ASR in action

Image: Site Recovery options covered by ASR

ASR’s primary function is to replicate servers that could be running on Hyper-V, VMware, physical machines or other cloud platforms. Supported guest operating systems naturally includes Windows but also a large array of Linux distributions from Red Hat to Ubuntu. Protected machines sit dormant in a recovery vault until they are needed to recover from a disaster situation.
When DR is invoked, ASR orchestrates and manages the failover to re-hydrate the machines in the correct order, re-addressing systems where necessary and allowing for any manual steps to be completed as part of the process. When the DR situation has been rectified, ASR can fail back the systems to their original locations.

Does ASR do anything else?

Aside from delivering its primary DR function, ASR also supports server migration into Azure and provides the ability to easily deploy dev/test machines as exact copies of the production server into an isolated network. Whilst not as flexible as a full DevOps-style dev/test/production solution, it may suit your requirements and is significantly easier and cheaper to implement.

How is ASR Licensed?

Each machine that is replicated by ASR requires a licence. In the normal running state, this and the storage for the images are the only costs.
When a DR failover is initiated and the machines are re-hydrated, the normal machine running costs will be applicable.

Are there any other considerations?

A supporting requirement is for Microsoft applications to have Software Assurance attached. This has a related Disaster Recovery Right, which allows these applications to be replicated into Azure, enables testing and allows failback within a 90 day period. Without this right, at least from a licensing point of view, it is not possible to test disaster recovery or failback until after 90 days, two aspects that are particularly important in the context of disaster recovery. It is also important to note that the Disaster Recovery Right is only valid when using Azure Site Recovery. This is  indicated below by this extract from the Microsoft Product Use Rights document:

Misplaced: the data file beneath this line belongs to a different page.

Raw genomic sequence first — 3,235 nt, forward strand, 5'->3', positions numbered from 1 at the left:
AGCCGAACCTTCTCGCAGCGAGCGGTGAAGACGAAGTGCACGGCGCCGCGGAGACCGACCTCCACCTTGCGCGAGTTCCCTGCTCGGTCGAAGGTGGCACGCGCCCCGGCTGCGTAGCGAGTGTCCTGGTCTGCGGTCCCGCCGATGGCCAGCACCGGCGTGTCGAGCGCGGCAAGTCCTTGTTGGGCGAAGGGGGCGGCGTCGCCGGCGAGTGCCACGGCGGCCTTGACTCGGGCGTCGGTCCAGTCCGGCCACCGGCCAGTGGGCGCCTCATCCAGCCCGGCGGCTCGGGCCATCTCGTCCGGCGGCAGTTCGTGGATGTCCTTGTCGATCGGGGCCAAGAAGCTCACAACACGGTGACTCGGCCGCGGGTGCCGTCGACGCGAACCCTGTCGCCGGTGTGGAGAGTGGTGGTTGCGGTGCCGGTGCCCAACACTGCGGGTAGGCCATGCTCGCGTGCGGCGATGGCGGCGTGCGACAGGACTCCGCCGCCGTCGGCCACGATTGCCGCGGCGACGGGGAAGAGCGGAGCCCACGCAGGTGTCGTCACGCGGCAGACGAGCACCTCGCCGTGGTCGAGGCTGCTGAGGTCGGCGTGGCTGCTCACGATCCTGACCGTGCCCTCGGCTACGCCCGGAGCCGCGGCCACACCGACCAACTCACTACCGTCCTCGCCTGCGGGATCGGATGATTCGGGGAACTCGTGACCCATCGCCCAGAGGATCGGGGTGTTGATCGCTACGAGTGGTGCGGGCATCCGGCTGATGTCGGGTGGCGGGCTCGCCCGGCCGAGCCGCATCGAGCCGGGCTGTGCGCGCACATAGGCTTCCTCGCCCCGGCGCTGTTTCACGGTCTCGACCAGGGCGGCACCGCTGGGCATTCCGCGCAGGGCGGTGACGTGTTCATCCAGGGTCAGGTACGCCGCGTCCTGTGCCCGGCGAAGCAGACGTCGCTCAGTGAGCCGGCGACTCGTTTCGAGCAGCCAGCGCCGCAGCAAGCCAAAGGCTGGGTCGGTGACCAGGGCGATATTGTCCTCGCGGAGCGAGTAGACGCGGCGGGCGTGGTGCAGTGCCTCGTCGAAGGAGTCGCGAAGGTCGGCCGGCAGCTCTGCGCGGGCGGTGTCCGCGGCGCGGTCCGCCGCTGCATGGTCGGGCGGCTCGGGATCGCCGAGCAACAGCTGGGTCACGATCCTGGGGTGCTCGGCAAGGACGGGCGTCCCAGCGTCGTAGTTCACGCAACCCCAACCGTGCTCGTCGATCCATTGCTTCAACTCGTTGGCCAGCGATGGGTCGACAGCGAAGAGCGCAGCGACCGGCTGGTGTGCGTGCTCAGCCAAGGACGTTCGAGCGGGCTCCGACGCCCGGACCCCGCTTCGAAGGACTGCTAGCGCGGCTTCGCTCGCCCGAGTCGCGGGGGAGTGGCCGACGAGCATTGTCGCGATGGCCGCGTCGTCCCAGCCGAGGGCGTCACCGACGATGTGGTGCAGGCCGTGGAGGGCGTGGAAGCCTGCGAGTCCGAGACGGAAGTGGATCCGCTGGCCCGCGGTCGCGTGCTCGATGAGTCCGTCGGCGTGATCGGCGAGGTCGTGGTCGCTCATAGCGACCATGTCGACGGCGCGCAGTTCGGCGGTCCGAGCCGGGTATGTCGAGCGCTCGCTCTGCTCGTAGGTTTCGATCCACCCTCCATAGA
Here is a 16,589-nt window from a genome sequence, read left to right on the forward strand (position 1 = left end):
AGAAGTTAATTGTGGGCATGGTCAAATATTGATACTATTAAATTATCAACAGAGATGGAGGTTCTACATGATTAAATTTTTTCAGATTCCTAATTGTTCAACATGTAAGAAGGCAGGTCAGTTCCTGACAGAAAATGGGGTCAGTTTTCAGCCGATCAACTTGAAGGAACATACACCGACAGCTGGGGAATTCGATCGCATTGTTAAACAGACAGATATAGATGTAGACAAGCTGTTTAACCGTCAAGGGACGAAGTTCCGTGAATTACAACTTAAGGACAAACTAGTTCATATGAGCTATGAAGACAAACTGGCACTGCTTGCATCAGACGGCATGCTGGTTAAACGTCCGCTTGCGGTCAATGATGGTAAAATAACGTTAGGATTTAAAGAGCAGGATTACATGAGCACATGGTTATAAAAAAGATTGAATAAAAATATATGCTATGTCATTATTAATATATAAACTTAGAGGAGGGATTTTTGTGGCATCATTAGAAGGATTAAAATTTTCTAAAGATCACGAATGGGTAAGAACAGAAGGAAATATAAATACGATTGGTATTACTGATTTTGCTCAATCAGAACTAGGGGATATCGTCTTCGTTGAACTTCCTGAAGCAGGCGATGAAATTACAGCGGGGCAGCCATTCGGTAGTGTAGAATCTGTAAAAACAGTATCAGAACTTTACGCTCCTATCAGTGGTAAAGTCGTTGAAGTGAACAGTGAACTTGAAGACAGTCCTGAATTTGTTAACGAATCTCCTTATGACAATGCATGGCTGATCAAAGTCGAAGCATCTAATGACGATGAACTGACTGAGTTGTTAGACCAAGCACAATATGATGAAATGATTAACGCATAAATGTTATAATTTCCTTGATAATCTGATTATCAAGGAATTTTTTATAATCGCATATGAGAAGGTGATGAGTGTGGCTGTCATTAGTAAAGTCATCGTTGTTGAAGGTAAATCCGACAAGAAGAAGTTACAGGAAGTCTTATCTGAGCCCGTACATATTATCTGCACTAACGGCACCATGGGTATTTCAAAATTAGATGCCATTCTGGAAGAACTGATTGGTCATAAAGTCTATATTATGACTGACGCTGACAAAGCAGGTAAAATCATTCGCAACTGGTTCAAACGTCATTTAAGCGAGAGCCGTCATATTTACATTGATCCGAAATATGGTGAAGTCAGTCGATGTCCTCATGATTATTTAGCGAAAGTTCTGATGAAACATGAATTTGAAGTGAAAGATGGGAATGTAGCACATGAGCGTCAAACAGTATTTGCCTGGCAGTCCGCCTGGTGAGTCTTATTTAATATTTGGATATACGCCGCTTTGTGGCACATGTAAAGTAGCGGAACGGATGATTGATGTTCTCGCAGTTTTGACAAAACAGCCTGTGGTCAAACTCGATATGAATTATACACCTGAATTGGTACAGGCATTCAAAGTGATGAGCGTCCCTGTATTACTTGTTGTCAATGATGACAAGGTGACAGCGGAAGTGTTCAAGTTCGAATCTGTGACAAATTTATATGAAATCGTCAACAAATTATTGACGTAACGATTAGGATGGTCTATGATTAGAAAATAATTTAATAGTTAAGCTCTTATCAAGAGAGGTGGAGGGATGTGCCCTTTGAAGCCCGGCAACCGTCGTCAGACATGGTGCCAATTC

Image: Disaster Recovery Rights Terms

This implication of this is that the use of similar, non-Microsoft replication solutions will result in the loss of essential DR capabilities.

Table: Features with and without ASR

Webinar

On 6th February 2018 Silversands Consultants Gary Jensen and Michael Coutanche will be hosting a 30 minute webinar on this subject. In the webinar you will have the chance to see a quick demo and ask questions. Also, as an attendee your business may qualify for a free half day of consultancy. Register here

How can Silversands help?

Having worked with Azure since the early days of this cloud platform, Silversands has built up significant experience and knowledge. As such, we are ideally placed to assist you with an implementation of ASR to support your disaster recovery, migration or dev/test requirements. In addition, there are countless other Azure-based solutions ranging from infrastructure services to platform and custom applications we can support. To start a conversation about Disaster Recovery solutions for your organisation please complete the form below. Also we’re very active bloggers and commentators around Microsoft Azure, Office 365 and SharePoint, so please do follow us on Twitter and LinkedIn.